Television, nonetheless, serves the politician’s unquestionable successes; then, concealing failures, and finally delivering aromatic manifestoes.  Even in the promotion of commercial products, it has undeniably turned into shaping the organizational perception, whether it be a person or a brand. This would almost always produce a less sincere yet emotional influence in the targeted viewers; disregarding their rational discretion of weighing more pressing matters. Too much of these brilliant exposures leave the less critical public baffled with sound judgment on the politician’s credibility and sometimes leads to indifference towards the logical view of reflecting on the features of a clean and reputable political candidate.

According to Jerry Mander, ‚Äúthe atomised individuals of mass society lose their souls to the phantom delights of media. They fall into a stupor; an apathetic hypnosis; Lazarsfeld was to call the ‚Äėnarcotizing dysfunction‚Äô of exposure to mass media. Individuals become ‚Äė irrational victims of false wants‚Äô ‚Äď the wants which corporations have thrust upon them,and continue to thrust upon them, through both the advertising in the media media (with its continual exhortation to consume) and through the individualist consumption culture it promulgates. Thus, according to the Frankfurt School, leisure has been industrialized. The production of culture had become standardized and dominated by the profit motive as in other industries. In a mass society leisure is constantly used to induce the appropriate values and motives in the public. The modern media train the young for consumption. ‚ÄėLeisure had ceased to be the opposite of work, and had become a preparation for it.‚ÄĚ

Constructive Effects of Television

The negative connotation of television among the less critical as well as the skeptical public is  well opposed by a theorist Joshua Markowitz, which argued that it has been less of a stranglehold, compelling its spectators, guiding their analysis to universal level of political matters wherein they were previously denied access to. This medium paved way for a more open and transparent presentation of political matters and offered a more convenient way of obtaining information. This, thus, benefits not just the average viewer, but most especially the busy-working people deprived of time, and the less educated citizens delimited by their educational deficiencies; Times where political matters are narrowly distributed to the probing public.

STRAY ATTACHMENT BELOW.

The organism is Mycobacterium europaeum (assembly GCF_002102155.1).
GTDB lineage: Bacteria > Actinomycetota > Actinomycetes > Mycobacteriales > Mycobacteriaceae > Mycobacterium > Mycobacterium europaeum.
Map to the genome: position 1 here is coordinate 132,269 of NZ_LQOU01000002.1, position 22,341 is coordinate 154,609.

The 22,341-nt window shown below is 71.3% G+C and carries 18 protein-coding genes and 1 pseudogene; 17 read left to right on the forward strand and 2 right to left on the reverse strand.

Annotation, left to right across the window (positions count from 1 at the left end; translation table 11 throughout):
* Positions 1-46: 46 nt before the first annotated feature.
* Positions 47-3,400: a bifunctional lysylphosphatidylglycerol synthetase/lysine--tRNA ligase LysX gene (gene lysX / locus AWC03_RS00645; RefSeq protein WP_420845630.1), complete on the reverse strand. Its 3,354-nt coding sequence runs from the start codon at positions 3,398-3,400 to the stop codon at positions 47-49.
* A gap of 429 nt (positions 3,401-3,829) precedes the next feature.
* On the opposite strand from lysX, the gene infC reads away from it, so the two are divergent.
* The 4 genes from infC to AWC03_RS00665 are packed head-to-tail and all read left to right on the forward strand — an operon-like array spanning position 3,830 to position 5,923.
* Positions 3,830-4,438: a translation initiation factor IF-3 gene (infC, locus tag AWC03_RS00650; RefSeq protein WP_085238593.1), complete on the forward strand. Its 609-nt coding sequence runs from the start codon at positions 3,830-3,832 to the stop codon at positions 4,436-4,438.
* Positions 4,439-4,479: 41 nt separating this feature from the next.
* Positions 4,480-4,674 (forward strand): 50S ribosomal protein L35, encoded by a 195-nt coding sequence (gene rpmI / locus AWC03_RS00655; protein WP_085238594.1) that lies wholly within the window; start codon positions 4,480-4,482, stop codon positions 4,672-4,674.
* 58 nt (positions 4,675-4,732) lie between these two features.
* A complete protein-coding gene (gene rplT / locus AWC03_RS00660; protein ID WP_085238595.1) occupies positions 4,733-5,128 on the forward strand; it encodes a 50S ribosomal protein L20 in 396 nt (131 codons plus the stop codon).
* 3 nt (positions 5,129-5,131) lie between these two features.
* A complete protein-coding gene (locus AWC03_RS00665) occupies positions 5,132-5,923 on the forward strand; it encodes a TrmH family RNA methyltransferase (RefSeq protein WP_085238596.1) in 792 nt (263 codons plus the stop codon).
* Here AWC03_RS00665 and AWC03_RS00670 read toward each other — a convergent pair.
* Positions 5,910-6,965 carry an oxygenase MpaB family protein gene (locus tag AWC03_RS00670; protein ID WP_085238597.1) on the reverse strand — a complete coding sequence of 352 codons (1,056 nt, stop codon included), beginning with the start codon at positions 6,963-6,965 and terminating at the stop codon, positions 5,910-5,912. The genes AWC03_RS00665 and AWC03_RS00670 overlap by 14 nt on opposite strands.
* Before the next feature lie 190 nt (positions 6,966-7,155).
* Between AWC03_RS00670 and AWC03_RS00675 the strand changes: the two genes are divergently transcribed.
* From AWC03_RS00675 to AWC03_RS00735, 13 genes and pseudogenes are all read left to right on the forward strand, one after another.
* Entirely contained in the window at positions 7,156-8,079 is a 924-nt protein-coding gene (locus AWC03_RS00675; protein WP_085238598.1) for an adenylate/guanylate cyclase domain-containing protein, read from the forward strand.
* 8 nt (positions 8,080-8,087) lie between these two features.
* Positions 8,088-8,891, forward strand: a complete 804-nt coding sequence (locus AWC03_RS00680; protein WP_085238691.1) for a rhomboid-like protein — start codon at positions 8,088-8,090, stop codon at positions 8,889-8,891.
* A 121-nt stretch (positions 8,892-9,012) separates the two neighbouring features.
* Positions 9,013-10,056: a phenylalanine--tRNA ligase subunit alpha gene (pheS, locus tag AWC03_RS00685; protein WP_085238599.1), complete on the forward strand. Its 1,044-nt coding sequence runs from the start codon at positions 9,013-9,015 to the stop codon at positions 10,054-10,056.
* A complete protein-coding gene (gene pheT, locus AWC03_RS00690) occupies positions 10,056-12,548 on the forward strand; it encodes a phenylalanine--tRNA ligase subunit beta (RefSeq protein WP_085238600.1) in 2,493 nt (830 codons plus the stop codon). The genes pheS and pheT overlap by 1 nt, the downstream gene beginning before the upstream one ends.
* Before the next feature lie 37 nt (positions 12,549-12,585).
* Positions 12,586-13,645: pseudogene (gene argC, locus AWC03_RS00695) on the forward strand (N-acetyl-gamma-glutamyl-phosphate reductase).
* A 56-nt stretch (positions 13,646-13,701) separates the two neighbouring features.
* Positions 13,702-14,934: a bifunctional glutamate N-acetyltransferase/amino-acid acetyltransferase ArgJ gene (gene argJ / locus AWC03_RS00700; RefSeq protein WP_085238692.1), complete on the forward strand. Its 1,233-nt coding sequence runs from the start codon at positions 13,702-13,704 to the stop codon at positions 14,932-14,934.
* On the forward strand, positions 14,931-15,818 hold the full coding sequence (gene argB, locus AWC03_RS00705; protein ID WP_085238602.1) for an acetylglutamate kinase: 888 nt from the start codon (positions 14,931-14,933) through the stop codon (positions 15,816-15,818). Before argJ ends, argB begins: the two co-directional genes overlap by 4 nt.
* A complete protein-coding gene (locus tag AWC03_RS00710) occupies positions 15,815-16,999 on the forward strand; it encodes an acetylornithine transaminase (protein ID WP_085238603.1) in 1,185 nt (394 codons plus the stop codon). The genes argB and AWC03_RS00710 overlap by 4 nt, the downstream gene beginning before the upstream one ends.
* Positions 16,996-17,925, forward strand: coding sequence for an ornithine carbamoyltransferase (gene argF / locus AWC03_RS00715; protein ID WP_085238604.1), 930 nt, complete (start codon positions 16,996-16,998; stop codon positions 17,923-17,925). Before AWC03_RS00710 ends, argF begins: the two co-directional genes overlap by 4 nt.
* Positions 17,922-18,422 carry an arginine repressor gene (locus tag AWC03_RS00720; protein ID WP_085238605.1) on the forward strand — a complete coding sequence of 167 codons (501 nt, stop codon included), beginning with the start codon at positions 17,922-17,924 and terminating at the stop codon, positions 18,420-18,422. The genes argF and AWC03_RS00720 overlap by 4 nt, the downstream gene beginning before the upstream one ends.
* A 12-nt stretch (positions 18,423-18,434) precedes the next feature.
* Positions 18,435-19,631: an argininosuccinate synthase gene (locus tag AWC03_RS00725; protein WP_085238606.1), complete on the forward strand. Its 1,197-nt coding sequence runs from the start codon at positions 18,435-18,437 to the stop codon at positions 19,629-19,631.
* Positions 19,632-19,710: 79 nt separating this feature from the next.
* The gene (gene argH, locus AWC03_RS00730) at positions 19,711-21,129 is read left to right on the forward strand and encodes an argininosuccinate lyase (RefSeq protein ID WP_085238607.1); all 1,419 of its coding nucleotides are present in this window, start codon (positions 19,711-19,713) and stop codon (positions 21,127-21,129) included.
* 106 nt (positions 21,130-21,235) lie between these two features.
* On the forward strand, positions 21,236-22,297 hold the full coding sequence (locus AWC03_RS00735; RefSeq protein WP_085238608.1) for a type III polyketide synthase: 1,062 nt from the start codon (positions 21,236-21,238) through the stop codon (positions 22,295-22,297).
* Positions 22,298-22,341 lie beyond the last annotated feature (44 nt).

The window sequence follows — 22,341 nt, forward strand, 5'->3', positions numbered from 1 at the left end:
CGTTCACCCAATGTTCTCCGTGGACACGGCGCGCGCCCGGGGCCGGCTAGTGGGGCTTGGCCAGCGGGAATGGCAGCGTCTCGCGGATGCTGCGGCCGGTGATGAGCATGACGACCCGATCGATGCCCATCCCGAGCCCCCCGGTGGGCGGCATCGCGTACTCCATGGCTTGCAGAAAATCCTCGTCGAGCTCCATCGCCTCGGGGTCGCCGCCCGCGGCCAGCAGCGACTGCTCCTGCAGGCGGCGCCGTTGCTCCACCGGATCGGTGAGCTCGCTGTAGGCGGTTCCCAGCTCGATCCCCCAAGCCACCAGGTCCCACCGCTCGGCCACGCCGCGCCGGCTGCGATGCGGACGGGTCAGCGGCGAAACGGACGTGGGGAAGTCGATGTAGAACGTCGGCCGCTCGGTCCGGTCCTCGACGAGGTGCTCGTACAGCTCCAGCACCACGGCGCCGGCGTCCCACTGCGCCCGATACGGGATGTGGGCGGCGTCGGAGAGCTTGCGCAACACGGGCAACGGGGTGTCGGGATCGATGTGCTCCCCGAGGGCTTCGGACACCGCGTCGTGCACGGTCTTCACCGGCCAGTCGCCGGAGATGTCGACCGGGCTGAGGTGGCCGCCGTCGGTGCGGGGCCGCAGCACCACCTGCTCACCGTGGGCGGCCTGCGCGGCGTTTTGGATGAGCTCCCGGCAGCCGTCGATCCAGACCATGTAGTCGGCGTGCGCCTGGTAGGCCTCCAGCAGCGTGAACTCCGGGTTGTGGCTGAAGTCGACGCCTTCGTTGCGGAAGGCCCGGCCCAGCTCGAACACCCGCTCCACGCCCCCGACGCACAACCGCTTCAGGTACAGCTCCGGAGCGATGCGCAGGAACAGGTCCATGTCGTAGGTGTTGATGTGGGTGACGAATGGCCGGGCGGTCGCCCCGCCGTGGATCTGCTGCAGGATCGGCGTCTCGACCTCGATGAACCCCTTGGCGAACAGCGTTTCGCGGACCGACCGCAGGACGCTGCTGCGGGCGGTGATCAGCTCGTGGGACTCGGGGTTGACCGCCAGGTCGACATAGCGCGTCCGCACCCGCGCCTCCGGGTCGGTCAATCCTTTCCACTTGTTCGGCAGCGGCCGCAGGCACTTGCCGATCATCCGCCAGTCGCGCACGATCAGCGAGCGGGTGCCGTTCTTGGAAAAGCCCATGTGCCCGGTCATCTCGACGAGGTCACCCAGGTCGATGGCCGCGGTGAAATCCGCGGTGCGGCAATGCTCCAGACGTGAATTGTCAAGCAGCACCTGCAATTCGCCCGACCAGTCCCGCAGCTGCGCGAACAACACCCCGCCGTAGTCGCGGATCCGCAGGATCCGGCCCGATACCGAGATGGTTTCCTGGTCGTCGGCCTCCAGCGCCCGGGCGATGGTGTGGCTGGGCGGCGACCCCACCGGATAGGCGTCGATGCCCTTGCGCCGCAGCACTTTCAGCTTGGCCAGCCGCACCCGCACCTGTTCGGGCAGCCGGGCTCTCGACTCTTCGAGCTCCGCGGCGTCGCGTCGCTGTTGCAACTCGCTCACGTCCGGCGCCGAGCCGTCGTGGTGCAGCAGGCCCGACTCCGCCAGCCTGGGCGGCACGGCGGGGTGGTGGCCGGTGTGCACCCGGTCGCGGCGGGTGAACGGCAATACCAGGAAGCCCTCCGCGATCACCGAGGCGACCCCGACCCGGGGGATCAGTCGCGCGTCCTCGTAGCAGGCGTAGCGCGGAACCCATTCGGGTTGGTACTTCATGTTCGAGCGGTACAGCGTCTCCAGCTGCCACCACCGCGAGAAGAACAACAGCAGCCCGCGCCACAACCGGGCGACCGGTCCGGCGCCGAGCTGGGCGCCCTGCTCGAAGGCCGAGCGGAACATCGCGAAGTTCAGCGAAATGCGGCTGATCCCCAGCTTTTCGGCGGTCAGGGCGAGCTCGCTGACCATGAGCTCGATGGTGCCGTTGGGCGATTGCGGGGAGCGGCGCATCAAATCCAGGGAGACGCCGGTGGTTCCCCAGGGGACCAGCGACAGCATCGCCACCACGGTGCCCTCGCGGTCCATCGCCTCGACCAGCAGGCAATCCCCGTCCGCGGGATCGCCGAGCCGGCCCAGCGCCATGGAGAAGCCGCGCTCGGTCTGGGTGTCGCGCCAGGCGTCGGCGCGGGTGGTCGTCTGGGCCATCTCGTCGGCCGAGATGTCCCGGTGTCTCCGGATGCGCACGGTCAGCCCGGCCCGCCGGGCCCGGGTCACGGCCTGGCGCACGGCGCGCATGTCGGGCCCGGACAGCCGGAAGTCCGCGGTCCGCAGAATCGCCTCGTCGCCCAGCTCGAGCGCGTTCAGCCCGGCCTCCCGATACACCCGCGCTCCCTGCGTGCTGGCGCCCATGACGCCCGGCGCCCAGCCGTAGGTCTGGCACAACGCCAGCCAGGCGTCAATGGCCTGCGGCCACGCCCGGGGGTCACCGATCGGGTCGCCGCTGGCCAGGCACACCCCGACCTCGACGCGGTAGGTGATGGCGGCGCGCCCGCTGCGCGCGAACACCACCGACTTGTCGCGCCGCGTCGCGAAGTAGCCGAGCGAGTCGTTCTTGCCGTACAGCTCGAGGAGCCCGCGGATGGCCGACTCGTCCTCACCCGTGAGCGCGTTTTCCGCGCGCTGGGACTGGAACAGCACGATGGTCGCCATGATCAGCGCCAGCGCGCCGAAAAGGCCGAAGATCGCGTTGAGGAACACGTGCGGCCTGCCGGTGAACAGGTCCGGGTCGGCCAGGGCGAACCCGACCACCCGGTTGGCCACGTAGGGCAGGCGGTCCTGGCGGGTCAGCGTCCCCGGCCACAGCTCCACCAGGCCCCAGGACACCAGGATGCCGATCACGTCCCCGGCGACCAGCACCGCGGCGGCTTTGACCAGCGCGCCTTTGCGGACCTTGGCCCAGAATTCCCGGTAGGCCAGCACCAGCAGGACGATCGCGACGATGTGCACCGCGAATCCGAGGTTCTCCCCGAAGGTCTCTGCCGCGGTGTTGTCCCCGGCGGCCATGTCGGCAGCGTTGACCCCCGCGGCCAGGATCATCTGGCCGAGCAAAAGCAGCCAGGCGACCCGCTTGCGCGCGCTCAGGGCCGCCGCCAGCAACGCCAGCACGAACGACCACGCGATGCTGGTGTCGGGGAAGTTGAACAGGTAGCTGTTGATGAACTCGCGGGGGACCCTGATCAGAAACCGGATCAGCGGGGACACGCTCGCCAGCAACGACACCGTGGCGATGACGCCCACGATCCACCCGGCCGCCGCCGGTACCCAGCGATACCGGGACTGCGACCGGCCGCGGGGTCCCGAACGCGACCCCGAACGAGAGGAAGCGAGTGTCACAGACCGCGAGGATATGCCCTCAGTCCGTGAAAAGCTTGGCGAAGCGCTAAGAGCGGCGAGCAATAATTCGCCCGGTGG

Stuart Hall said that because of the good, impartial, and serious materials that the media produce, it has gained a high degree of respect and authority. However, in its application, such ethics of the press and television can be related to an identical establishment in support of the existing order.  It can also be noted that such freedom proves not to be mere covers, but is central to the way power and ideology are meditated in societies. In this approach, media was not treated as crude agents of propaganda, and was even noted to establish public understanding.

In the contemporary popular culture such industrial and social development proved to have been caused by the emergence of mass media development. It can be said that it has played a crucial role in the formulation of public opinion in their reflection on political ideologies and concepts. Critiques in the early-to-mid twentieth century viewed media which delimitates the personal partiality of a person. . McCombs and Shaw exhibited the agenda-setting effect at work in a study during the 1968 presidential elections. The outcome of which proved such evidence that voters tend to share the dictates of media on how they view current issues and trends. On the other hand, the pragmatic studies during the mid twentieth-century suggested the narrowness of how media can affect such an individual. This presented a more complex relationship of media and society upon generating information and influences with the individual’s analyses and observation of the provided information, as well as those outside of the media contexts. These implications can also be attributed to the massive amount of cultural influences that operate through the media.

The revolutionary impact of television to viewers

How television penetrates the minds of people can be well associated with how it has presented equal opportunity for women who are traditionally isolated in the confines of their households; and men who presented the good image of financial providers. It can nonetheless be said, that even men were struck by the emotionally invocative nature of television shows and programs. This, on the other hand had also inculcated a mentality of dissatisfaction among the women who are displeased with their household internment which previously conformed to such stereotypical image. This revolutionary realization of roles in the society can be said to have played such a significant role in the formulation of feminist movement; another political objective of getting themselves involved in the political and complicated matters of power and authority. They have begun to understand their roles in the society and their vital participation in the political issues and affairs of the state.